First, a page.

Bridget Quinn-Carey, Interim President and CEO of Queens Library, testified this week before the New York City Council Finance Committee jointly with the Committee on Cultural Affairs, Libraries and International Intergroup Relations and Subcommittee on Libraries on the library’s capital funding needs.
“Right now, our libraries are not able to give New Yorkers the full benefit of what we have to offer. The lack of reliable capital budget support has limited our ability to provide the level of services we know is needed and could deliver if our basic capital needs were met in a way that allows us to plan effectively,” said Quinn-Carey.
She shared updated figures from the Center for an Urban Future’s “Re-Envisioning New York’s Branch Libraries.” According to this report, in the five boroughs, there is more than $1.1 billion in unmet basic capital needs, with the Queens portion exceeding $400 million. The average branch library is 61 years old, with a full quarter of the branches built over a century ago.
In addition, New York public libraries are heavily used. According to Quinn-Carey, more than 35 million people visited their public library last year, creating a great deal of wear and tear. The vast majority of these libraries aren’t configured to meet the demands of the digital age—with too few electrical outlets, too little space for classes, or no spaces for individuals working on laptop computers.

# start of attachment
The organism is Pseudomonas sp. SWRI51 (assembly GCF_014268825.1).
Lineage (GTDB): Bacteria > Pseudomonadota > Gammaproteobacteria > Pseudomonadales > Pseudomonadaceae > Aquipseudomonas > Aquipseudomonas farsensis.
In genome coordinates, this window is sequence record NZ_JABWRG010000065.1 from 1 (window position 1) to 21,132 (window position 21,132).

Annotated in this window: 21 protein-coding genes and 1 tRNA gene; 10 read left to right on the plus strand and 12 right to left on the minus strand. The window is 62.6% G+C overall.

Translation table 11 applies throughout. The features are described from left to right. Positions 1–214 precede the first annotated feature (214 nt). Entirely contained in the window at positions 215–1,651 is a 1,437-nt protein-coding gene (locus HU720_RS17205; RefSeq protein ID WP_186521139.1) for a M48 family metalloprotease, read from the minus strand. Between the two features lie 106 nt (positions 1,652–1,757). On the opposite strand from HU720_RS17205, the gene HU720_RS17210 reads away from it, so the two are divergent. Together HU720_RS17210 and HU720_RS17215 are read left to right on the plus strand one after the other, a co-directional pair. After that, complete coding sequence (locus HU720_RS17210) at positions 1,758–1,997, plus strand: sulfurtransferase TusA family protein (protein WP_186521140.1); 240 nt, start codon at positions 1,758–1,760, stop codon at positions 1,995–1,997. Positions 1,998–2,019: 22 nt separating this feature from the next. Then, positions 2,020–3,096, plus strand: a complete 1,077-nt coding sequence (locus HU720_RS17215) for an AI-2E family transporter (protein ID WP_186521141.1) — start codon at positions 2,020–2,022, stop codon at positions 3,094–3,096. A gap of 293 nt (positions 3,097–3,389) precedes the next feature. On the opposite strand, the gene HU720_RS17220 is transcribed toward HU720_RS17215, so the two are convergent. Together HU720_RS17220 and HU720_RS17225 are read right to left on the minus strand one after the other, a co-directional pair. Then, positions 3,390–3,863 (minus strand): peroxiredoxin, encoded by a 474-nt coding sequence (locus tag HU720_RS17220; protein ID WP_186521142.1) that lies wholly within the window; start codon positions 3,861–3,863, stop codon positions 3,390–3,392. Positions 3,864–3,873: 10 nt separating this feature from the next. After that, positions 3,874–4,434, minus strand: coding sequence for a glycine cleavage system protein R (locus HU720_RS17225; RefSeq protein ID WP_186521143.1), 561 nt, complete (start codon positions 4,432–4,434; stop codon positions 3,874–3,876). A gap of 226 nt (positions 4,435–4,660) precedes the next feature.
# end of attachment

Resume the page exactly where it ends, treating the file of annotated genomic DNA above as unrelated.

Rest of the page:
“As you know, many of the city’s libraries are simply too small,” said Quinn-Carey in her address to the Finance Committee. “In Queens, 41 of our 65 service locations are less than 10,000 square feet. It is impossible to squeeze full-service library programming, classes and collections into these spaces.”
She went on to explain that demands on and for library space will continue to grow. The City projects that the population of Queens will increase by more than 300,000 people by the year 2030.
“Areas in Queens that have traditionally been industrial space are now becoming newly residential, and there is no library nearby. We need to serve those new communities,” she said.
Over a ten-year period from 2016 to 2025, Queens Library seeks to enhance and enrich its library infrastructure by making capital improvements to 60 of its library locations, allocating over $418 million over the course of the plan. This will require approximately $41 million in capital funding per year. The plan includes two new libraries in emerging communities; six replacement buildings; four building expansions; indoor and outdoor renovations; new heating and cooling systems, and other environmentally-friendly innovations; and expanding technology services. An average of $24 million a year will be spent on the development of building expansions, replacements, and new facilities; $17 million a year will be spent on necessary reconstruction and ensuring a state of good repair; and $25 million over ten years will be allocated for technology.
By Forum Staff